(this is a really obscure collusion of references its ok if you don't get it)
Do you feel that? It’s a content shift!
This post ushers in a new era of missives From the Desk of A. Allen. My hiatus from the blogopshere was stirred by a growing sense of boredom with my style. The somewhat aimless direction of my blog wore my creative mind thin. I took a break and I enjoyed it. I toyed with the idea of ending this whole negro spiritual. But my dear friend, Madeline Jump (née Mattox), encouraged me to continue my bi-weekly installations and to really explore topics in my field and display the output of such exploration here. She also has a great blog of her own so go check that out!
That's what I did. I flipped the apathy with #FTDAA into a topic of this week and without further ado, let’s dive into this new wave of A. Allen content! (ya'll know I had to keep it fishy!)
As you all should know by now, Hustle & Flow means a great deal to me as a 24.75 year old African American woman living and loving in the year 2017 CE. In my post about procrastination, I mentioned that the little moments really take the movie from good to iconic. One such moment is the central meditation for this week’s post.
Picture it. DJay has reconnected with a middle school friend Clyde (aka Key — in the streets). Clyde is an audio producer and is looking for something more exciting than court hearings and choir rehearsals to record
(I always cry during this scene)
Helping DJay release his first tape helps him break out of the norm. One evening DJay, Nola, Lex, and Shug, pop over to Clyde’s home where he and his wife, Yvette, are settling in for dinner. While the men are bouncing beats off one another, Yvette entertains DJay’s harem. She compliments Nola’s micro-braids to which Nola responds “Thanks, I try and do my hair every couple of months because it keeps the tricks guessing.”
There is not a day that goes by in this life that I do not use the phrase “keep the tricks guessing.” I think it, I speak it, I ruminate on the words’ individual and collective meanings. While Nola had a different clientele to maintain, the concept is highly applicable.
Branding is one such instance in which “keep the tricks guessing” has caused me some concern.
What is the distinction between someone with a clear creative voice and a has-been? What are the defining characteristics that delineate the differences between branding and boredom? How do you keep it fresh and new while maintaining a recognizable public image? How do you keep yourself from growing tired with your professional point of view? You have to keep the tricks guessing.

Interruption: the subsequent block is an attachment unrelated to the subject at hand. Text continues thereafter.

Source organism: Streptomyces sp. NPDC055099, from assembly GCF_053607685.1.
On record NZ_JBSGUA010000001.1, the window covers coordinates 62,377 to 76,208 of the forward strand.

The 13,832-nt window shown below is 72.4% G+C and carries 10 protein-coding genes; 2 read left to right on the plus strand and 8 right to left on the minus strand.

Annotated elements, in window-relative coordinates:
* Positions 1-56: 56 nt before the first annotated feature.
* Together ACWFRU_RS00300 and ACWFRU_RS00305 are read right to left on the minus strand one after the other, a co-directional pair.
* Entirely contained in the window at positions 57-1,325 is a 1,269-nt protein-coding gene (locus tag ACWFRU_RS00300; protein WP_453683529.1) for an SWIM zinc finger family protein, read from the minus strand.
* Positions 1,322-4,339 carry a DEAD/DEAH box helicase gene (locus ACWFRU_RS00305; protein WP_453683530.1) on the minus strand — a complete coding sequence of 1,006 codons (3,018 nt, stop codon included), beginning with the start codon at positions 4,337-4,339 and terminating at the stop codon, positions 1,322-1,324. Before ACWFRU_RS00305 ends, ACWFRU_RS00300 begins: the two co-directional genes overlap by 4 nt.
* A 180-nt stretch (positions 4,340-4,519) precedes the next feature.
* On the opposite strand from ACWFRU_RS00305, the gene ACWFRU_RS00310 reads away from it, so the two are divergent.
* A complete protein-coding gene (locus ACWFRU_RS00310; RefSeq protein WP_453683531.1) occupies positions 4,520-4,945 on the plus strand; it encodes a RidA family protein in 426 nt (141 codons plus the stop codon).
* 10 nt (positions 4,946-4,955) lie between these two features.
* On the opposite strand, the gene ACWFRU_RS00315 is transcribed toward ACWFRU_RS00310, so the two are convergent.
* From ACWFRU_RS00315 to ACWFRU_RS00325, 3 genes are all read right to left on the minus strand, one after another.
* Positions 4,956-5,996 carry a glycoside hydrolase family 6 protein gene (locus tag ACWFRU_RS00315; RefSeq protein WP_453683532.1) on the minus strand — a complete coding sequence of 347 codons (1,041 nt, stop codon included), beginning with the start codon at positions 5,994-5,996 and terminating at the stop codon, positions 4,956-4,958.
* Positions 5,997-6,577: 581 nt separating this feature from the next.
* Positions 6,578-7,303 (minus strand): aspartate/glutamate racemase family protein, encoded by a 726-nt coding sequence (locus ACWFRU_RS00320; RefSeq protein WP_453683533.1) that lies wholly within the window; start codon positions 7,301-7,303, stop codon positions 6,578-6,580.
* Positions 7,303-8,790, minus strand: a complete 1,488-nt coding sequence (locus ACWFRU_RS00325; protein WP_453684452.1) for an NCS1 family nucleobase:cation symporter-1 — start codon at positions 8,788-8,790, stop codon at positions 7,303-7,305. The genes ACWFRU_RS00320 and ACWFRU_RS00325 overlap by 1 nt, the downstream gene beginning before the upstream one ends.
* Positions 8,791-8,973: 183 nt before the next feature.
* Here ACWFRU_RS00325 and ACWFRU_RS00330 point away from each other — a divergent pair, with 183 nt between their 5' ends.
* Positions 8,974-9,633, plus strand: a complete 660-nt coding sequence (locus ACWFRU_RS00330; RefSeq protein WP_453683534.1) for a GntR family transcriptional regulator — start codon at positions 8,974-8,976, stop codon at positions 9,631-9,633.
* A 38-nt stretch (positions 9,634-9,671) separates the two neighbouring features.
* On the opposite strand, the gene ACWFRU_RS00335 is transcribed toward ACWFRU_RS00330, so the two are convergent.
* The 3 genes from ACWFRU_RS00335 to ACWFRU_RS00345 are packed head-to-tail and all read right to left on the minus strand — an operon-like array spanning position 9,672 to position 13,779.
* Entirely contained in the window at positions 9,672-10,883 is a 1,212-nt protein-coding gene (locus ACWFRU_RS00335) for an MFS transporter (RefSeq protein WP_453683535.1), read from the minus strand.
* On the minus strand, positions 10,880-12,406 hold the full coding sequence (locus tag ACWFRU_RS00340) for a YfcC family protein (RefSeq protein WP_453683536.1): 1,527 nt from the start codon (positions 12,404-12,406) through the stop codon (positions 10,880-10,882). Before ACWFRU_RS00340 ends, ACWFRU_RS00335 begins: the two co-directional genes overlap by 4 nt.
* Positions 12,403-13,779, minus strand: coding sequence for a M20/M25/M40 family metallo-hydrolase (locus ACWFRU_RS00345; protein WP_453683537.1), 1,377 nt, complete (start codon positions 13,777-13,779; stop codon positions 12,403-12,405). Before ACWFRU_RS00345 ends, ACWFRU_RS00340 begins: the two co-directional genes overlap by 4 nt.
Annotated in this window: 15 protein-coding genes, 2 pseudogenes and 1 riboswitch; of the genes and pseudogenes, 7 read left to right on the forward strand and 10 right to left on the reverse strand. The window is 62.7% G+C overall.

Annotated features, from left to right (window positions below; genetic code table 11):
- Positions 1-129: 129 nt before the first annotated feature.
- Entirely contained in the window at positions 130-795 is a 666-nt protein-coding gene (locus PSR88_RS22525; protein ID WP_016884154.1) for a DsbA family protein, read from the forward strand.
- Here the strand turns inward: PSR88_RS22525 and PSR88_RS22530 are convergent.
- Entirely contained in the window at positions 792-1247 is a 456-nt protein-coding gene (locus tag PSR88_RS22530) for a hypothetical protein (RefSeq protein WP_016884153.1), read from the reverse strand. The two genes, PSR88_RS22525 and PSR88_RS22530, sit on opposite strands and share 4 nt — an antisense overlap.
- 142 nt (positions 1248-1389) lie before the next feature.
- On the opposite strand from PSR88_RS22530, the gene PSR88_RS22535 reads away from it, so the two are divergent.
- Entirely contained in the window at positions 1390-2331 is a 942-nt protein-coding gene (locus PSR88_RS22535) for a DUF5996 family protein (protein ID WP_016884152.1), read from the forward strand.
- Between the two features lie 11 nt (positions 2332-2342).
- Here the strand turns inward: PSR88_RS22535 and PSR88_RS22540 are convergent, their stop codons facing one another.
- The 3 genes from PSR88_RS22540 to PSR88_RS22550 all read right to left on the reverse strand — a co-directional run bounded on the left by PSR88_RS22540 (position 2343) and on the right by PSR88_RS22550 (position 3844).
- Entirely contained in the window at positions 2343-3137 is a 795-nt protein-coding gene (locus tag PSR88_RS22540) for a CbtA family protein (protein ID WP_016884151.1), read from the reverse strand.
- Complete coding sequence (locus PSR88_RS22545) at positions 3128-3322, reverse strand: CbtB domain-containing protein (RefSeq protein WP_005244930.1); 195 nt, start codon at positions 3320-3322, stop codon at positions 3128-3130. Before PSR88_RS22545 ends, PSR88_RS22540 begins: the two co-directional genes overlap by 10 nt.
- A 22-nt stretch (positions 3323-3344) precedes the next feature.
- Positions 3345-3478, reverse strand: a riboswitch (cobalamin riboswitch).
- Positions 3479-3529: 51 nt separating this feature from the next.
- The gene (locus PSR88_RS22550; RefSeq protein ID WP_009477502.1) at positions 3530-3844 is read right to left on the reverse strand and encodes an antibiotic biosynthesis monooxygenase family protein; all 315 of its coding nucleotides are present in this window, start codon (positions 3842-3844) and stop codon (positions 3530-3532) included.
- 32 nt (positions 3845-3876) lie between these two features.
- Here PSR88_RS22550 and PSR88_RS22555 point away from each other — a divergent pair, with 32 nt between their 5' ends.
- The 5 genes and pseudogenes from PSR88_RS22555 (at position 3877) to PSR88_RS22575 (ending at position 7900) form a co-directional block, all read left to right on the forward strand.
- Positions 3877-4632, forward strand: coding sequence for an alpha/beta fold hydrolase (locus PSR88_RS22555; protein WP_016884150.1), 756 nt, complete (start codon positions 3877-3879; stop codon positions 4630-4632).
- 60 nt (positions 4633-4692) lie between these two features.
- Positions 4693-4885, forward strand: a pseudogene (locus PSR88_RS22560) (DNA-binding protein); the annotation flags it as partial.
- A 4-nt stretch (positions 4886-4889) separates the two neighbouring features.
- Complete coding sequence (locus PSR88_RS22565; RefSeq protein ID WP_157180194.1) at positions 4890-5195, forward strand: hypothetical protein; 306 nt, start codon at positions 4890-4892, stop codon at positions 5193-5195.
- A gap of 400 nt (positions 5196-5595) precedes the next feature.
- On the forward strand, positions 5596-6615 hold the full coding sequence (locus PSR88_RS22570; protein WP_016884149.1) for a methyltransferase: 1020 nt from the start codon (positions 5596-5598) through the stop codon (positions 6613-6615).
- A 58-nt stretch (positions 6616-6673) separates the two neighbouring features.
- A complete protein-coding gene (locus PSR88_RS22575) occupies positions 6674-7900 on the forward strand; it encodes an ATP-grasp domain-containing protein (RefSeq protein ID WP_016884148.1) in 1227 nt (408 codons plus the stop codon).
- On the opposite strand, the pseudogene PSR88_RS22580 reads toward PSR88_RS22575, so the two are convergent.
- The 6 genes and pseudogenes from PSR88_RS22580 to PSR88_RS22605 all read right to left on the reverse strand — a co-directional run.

"Ok Avery. We get it. Hustle & Flow means a lot to you and you think it should to us. What does it have to do with branding?"
I'm glad you asked. Before I answer, I have a brief digression that transitions beautifully into my point.
Something interesting about me, dear readers, is that I am a Capricorn. Not just a Capricorn, oh no. As a very novice internet-taught astrologer, I have determined I am a Capricorn with a Cancer ascendant and Sagittarius moon. While I am the sturdy, earthy, accomplishment-driven fishy goat (or goaty fish) of the zodiac, I have a flighty side. A side that grows restless and is eager for some new task or challenge.
I want to try all of the things. It annoys me that I cannot achieve all the looks at one time. It bothers me that my work looks the same. I am the person who used to try a myriad of flavors, and vibes, and aesthetics, and looks all the time. Back in middle and high school, I used to look like some sort of festival amusement in my fashions. I just liked to experiment and play around with what does and doesn't work. Its essentially the same with branding.
As a brand strategist/marketer/business owner/content creator, you must be willing to experiment. One has to adopt the mindset of a middle schooler in fishnets, olive cargo skort, batman Converse All-stars, studded belt, t-shirt with "Oh Bee-Have" and blonde clip ins. Curious and unafraid. You have to be aware of the latest trends and developments in not only your field, but in areas related to your product and your audience's interests.
The most glaringly obvious difference between a middle schooler with questionable fashion sense and a professional building a brand is maturity. Specifically, the maturity that allows one to recognize not every wave must be ridden. Editing is key.
Say it with me "Editing is key." Not everything makes sense for every brand all of the time.
One must have a level of discernment. Sticking with the fashion bend this post has taken, we all know clothes are made to be altered (if you don't know this, please get to know and love a seamstress or tailor they will change your life!). You don't have to accept what's out there as is. Mold it to fit your brand's needs and to tickle your own fancy.
GEICO, for example, has 8000 different styles (hello, hyperbole). Sometimes its hard to figure out who is selling what when experiencing their content. While that can be confusing for consumers, it's kind of working. We have come to expect a wide variety of GEICO ads with the same message of saving 15% or more on car insurance. The haphazardness has become a branding tool. Theses a perfect example of how keeping the tricks guessing in a purposeful way keeps branding boredom at bay.
Fad chase but be smart about it. Try it but in a small, safe space first before putting it out there (think of it like a dressing room for your brand!). Crafting effective and meaningful branding doesn't have to be a bore. You must be wise in your trend tracking, dedicated to your brand's vision, and use those principles as a guide to tailor the most logical latest craze for your favor.